Zombies are often associated with pandemics, but their outbreak in pop culture is reaching worrying levels, as they slowly but surely infect every strata of the market. Their spread through the game industry has been particularly virulent, to the point where it seems that few titles are safe from their corrupting influence, be that by design, mod or spin-off. Deadlight is the latest undead apocalypse to lumber into view, but Tequila Works’ debut is packed with sharp contemporary references that manage to mostly dispel the lingering aroma of decomposition.
For inspiration, Deadlight looks to The Walking Dead (almost line for line during one scene) and its slow-burning sparsity, The Road’s washed-out palette and austere atmosphere, and Limbo’s easy cool. But Tequila Works brings its own flavour to proceedings, too, setting the game in an alternative 1986 Seattle. Deadlight’s world feels instantly fresh as a result, the mountainous flora and stormy weather of Washington state combining with crippled grey architecture (and, for the eagle-eyed, an occasional Thunder tour poster) to create an ambience that has its closest parallel in Remedy Entertainment’s Alan Wake.
But where Remedy’s pulp writer helped the occasional bad line slip by, Deadlight’s Randall Wayne lacks Wake’s charm. A park ranger with a troubled past, and a man looking for his wife and daughter while the world ends around him, Wayne delivers his lines with the histrionic flair of Crackdown’s narrator and is supported by a cast who range from irritating to laughable. Bad voice acting is nothing new, of course, but it comes to the fore when it regularly undoes Tequila Works’ otherwise meticulously constructed atmosphere. It’s a further shame because, while clichéd, the narrative arc could have been far more affecting if it was handled with a bit more delicacy.
Environmental storytelling is handled much more competently, though. Deadlight is brought to life through a combination of broad strokes and rich detail, the stylised ‘shadows’ (read: zombies) that roam its world – perpetually bathed in darkness as they shuffle and crawl towards you – contrasting with intricately dressed indoor environments and some huge, detailed vistas. Despite playing out on a single plane, the game uses depth cleverly, too, allowing disturbed enemies to wander forward from the background and attack you, upping the sense of danger and creating a world that ironically feels very much alive. Creeping nervously through a dark room as the moaning undead stand with their backs to you in the near distance can be a genuinely unnerving experience. And that sense of the uncanny is built upon by the game’s excellent score, which is a layered composition of ambient noise, swelling orchestral menace and the occasional well-timed stab of violins.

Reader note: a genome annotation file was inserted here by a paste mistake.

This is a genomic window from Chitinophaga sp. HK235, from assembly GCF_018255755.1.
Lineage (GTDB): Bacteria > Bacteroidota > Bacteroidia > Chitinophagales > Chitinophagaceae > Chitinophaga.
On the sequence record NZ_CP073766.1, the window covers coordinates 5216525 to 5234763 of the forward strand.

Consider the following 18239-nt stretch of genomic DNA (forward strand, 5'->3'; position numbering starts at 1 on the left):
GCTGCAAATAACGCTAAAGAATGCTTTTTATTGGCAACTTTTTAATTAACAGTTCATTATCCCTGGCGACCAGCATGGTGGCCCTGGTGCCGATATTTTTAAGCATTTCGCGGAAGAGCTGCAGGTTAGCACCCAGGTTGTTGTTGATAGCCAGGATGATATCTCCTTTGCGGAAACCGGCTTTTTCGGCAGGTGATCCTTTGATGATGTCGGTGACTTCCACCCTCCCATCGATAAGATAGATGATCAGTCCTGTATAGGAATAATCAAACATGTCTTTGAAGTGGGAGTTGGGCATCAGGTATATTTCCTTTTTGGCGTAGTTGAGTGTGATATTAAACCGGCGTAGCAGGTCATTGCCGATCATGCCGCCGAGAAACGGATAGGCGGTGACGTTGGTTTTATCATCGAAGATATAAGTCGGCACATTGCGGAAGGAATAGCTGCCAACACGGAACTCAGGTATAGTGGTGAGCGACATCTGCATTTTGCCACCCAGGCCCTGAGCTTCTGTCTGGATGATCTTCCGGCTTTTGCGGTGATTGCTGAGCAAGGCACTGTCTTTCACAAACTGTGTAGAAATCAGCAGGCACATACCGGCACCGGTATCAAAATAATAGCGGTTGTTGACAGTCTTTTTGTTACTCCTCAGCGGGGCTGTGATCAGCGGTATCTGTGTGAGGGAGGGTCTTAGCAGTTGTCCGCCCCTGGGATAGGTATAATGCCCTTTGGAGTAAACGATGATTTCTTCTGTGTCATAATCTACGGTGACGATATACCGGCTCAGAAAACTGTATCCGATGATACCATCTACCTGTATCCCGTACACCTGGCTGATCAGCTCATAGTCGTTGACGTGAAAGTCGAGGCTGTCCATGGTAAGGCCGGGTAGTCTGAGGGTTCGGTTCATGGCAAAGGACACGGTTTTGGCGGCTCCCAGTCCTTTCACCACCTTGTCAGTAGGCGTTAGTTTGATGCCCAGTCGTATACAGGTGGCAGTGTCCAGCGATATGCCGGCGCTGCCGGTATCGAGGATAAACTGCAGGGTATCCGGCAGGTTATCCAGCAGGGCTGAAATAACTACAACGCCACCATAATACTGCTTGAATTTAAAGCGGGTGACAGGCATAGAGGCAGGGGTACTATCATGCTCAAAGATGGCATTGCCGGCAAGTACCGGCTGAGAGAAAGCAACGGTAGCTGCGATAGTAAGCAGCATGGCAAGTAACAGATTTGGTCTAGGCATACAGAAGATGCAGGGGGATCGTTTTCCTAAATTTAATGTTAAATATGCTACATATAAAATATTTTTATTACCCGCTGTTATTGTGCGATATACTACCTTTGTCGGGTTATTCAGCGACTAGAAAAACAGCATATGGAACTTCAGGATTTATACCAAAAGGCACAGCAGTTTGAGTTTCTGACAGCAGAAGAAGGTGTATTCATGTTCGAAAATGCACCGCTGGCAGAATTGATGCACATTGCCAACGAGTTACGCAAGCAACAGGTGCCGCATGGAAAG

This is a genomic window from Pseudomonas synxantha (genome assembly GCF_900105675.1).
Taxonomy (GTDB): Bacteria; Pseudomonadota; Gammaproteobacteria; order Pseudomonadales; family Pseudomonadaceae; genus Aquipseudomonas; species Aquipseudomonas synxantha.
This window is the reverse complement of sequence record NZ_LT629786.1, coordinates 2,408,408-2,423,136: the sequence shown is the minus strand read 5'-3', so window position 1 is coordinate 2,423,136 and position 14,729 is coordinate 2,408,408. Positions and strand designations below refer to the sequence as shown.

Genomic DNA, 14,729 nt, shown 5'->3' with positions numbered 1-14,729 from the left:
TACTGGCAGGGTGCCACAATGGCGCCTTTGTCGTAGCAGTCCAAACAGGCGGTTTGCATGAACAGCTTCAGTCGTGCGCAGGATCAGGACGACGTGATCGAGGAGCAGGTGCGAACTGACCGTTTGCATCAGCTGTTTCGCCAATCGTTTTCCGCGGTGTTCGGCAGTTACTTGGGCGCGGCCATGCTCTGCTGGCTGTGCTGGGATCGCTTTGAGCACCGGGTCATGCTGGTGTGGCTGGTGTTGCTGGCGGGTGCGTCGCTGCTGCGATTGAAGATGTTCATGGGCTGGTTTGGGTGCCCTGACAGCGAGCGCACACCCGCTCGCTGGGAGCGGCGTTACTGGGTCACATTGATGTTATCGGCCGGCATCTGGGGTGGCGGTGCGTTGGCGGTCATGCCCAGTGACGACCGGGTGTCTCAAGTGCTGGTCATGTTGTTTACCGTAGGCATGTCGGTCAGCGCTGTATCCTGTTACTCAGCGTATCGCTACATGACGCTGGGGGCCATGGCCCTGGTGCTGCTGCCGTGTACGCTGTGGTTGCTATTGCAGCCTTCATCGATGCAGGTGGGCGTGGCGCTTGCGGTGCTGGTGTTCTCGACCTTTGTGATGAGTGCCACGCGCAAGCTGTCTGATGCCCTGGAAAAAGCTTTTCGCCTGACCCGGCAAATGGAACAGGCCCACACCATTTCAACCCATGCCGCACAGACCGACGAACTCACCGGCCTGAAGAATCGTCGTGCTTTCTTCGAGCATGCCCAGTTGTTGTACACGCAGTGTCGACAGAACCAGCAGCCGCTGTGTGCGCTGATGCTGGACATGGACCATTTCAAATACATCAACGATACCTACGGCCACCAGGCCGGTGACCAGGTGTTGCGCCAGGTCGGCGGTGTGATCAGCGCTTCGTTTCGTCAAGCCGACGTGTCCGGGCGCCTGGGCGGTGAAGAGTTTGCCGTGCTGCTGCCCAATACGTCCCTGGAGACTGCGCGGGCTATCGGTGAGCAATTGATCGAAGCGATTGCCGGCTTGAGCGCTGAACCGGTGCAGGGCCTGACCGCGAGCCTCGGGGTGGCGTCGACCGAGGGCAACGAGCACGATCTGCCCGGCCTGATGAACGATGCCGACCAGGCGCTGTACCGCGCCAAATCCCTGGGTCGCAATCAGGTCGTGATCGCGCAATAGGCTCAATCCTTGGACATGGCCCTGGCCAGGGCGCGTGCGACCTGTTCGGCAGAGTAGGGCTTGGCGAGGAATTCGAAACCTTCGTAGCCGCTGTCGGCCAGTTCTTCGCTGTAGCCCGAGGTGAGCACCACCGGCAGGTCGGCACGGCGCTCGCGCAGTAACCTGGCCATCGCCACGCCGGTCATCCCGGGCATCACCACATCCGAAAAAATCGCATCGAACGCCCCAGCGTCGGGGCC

Deadlight isn’t afraid to embrace its dark side, either, and sticklers for zombie canon will be heartened by the game’s representation of the brutal struggle for survival. You’ll spend a great deal of your journey unarmed, and thus forced to rely on your wits, reactions and the environment to progress. A single shadow presents a reasonable threat, but find yourself facing more than one and you’ll soon be pulled to the ground. Even when you do find weapons – the axe will be your main tool, but guns and a slingshot can be found later on – being overwhelmed is a very real possibility and running away is almost always the best option. Since shadows can’t climb, reaching high ground when outnumbered is essential. From there, you can distract them with noise – you can whistle and shout to bring shadows closer, or use the slingshot to draw them away – and make your break for the door, hoping the room beyond is empty.
Sometimes there’s no option but to fight, though, at which point wielding your axe in anger, rather than on the locked doors, is unavoidable. A well-timed swing with a run-up will occasionally decapitate, but most of the time combat descends into a mess of desperate swipes as you attempt to knock shadows to the ground and then hold the attack button to finish them, all before your stamina meter runs out. This is no criticism – as the screen pulses to tell you you’re out of puff, and Wayne arcs yet another tired, weak one-handed axe swing down on the struggling shadow in front of him, each one not quite enough to kill it, the horror of Deadlight’s world is forced home.
For the game’s opening third, this all works brilliantly as you move through claustrophobic, yet forgiving, urban environments. But a trip to the city sewers further down the line places platforming over survival and reveals that Deadlight’s controls just aren’t up to the task. Missing a jump and having to find a way around the crowd of shadows now bearing down on you is all part of the fun, but when you’re asked to make pinpoint leaps while avoiding traps and deep water (despite being a park ranger, Randall can’t swim) it becomes a frustrating case of trial-and-error design that recalls Another World more than it does Limbo. A number of time-sensitive runs through crumbling or under-fire environments suffer from the same problem: cumbersome controls and a lack of clear signposting result in one too many deaths. Checkpoints are generously placed, but it’s not enough to offset a growing sense of fatigue.
Tequila Works, which counts former Blizzard, Quantic Dream and Weta staff among its number, is clearly a talented and passionate team, and has made a striking debut with Deadlight. While it doesn’t quite live up to its early promise, it proves a great deal more than just another zombie game.